Bad Tie Rod Symptoms (with Video)

by Andrea GriffithUpdated July 26, 2023

Looking at a car from the outside, it's easy to take for granted that all four wheels will stay pointed in roughly the same direction. But suspension systems – particularly front end suspension parts – are complex, and have to move in many different directions to do their jobs. Outer and inner tie rods secure the wheel on one side of the car to the one on the other, ensuring that the suspension's job doesn't interfere with the wheels' ability to turn together. If you have bad tie rod ends, you could be in for more trouble than the replacement costs for just the damaged tie rod. Here are symptoms of a bad tie rod to help answer FAQs.

Shaky Steering System

Typically, the first sign that you have faulty tie rods is a shaky or loose steering wheel. The steering control loses communication with the wheels, making the vehicle’s steering rack fight for control, which makes the steering wheel shake. This can be increasingly noticeable on the front wheels when you try to turn the car.

Vibrating Car with Clunking Sounds

The second sign that you have bad inner or outer tie rod ends that are at risk of breaking is a vibrating car. At this stage, the steering knuckle has lost nearly all control over the wheels, and as a result, the back or front tires will start to move involuntarily and shake on their own. There might even be squealing or clunking noises when you drive at low speeds. You will feel these symptoms more as you speed up, slow down or turn corners.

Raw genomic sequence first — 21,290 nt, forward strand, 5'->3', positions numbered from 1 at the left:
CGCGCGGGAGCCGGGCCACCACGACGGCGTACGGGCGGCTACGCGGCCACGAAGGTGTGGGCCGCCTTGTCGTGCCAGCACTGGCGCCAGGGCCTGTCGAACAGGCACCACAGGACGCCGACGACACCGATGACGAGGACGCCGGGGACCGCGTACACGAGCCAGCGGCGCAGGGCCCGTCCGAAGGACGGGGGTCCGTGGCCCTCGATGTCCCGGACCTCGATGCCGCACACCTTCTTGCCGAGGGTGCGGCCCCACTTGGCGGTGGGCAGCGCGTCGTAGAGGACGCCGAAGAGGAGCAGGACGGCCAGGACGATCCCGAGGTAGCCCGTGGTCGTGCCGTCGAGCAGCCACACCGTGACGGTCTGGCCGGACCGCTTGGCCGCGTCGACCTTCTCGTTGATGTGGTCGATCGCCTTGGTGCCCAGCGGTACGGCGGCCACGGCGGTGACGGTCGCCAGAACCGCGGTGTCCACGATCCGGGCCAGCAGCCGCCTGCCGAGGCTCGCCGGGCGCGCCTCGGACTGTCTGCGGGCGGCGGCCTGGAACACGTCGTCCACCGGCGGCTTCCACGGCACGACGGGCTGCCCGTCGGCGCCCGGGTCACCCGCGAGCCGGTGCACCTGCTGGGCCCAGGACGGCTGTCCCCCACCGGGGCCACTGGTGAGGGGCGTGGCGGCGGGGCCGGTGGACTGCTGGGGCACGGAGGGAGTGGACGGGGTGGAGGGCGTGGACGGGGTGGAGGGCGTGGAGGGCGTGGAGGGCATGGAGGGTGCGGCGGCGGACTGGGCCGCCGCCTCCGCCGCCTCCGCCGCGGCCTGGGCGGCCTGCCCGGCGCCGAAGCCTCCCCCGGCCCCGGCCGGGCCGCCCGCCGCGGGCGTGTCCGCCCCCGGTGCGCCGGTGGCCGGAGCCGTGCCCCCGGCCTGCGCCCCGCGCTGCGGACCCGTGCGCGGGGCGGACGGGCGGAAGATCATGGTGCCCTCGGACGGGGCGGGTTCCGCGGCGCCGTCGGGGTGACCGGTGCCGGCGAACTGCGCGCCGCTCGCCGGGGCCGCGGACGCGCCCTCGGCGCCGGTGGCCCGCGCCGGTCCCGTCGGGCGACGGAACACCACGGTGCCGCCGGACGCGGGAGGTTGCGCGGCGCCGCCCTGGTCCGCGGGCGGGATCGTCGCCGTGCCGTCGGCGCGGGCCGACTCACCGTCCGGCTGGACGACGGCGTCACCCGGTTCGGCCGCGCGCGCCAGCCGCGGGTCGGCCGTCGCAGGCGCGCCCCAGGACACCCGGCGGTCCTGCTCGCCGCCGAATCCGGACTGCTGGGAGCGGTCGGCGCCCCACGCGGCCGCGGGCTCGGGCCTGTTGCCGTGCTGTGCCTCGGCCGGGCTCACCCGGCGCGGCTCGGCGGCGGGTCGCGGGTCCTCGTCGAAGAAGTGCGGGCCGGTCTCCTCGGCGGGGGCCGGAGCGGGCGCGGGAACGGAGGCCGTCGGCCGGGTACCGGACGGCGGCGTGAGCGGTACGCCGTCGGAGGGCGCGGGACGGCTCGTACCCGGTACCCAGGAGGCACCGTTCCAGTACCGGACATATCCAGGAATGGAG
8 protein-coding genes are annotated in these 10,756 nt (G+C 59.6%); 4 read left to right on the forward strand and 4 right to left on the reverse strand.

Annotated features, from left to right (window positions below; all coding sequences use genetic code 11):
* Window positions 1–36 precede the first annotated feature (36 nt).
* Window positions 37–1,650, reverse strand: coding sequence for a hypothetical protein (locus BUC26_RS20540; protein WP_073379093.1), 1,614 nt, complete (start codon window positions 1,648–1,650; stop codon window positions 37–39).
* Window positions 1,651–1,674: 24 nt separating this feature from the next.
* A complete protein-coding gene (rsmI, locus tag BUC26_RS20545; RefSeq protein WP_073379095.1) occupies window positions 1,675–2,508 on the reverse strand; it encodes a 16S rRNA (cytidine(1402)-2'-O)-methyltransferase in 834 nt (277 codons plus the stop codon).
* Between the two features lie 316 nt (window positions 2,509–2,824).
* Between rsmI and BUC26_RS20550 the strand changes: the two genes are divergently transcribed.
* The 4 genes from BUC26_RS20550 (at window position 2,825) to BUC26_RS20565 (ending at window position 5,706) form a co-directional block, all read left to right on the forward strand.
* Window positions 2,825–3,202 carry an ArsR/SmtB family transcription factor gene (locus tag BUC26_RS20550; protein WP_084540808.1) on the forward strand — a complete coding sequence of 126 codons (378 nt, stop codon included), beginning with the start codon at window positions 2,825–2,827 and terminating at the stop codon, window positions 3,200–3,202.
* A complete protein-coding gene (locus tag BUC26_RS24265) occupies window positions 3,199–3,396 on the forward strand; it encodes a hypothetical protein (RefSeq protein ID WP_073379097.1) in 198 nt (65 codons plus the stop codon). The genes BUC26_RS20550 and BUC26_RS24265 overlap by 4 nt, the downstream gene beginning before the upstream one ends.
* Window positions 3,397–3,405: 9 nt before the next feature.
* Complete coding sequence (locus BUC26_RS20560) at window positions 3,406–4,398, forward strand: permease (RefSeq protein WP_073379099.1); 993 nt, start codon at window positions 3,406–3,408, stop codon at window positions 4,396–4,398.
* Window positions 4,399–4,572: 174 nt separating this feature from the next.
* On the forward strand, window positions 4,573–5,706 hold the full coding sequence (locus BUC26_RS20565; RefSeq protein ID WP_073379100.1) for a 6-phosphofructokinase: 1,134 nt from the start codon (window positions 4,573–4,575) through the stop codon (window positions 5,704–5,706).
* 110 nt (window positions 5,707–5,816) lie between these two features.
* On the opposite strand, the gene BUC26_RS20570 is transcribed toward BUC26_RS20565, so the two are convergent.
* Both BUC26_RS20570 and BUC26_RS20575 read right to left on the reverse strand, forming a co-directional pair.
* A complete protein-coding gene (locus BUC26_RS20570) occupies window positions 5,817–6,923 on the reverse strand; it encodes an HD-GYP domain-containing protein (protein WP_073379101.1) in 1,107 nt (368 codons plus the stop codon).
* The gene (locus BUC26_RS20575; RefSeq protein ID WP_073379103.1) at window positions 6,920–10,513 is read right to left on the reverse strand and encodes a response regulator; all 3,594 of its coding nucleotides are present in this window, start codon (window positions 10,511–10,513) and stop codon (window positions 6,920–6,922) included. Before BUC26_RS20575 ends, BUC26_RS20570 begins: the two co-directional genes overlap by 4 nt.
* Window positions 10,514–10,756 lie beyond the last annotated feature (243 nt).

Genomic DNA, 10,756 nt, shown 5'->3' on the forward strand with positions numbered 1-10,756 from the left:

Uneven Tire Wear and Bad Wheel Alignment

If failing tie rod ends have been worn out or damaged long enough, they will affect your vehicle’s alignment because they will cause corrosion and uneven wear on your tires. Worn out tie rod ends will affect your steering gear’s control arm, which will cause your tires to toe out and point away from each other while you are going in a straight line. This will cause excessive tire wear on the inside. If left long enough, this could cause wheel misalignment with the ball joints. Loose tie rods are particularly dangerous if you hit a pothole, as they could cause a dangerous accident and damage other auto parts.

Video: How to Tell if Your Tie Rod is Bad

Helpful comments from the video:

  • Chris Fixx - thanks a ton dude. Bought a 1998 F150 with 160k miles and after getting shammed by local shop decided to take a shot at doing my own work. Your videos have enabled me to replaced tie rods, shocks, brake lines, complete brake jobs (front and back), points, plugs, belts, and rear spring brackets over the past three years. The truck now has 198k and I drive it on weekends to drive around town, haul, help neighbors, and family members that need use of a truck. Thank you for taking the lead in providing the knowledge to do these jobs.
  • This is easily one of the better auto videos I have ever seen on YouTube. Thank you for being so quick and concise with pertinent information. No Fluff.
  • Very concise and clear. I was able to see exactly how to diagnose that my tie rods are what's making the clicking sounds. Thanks, very helpful!

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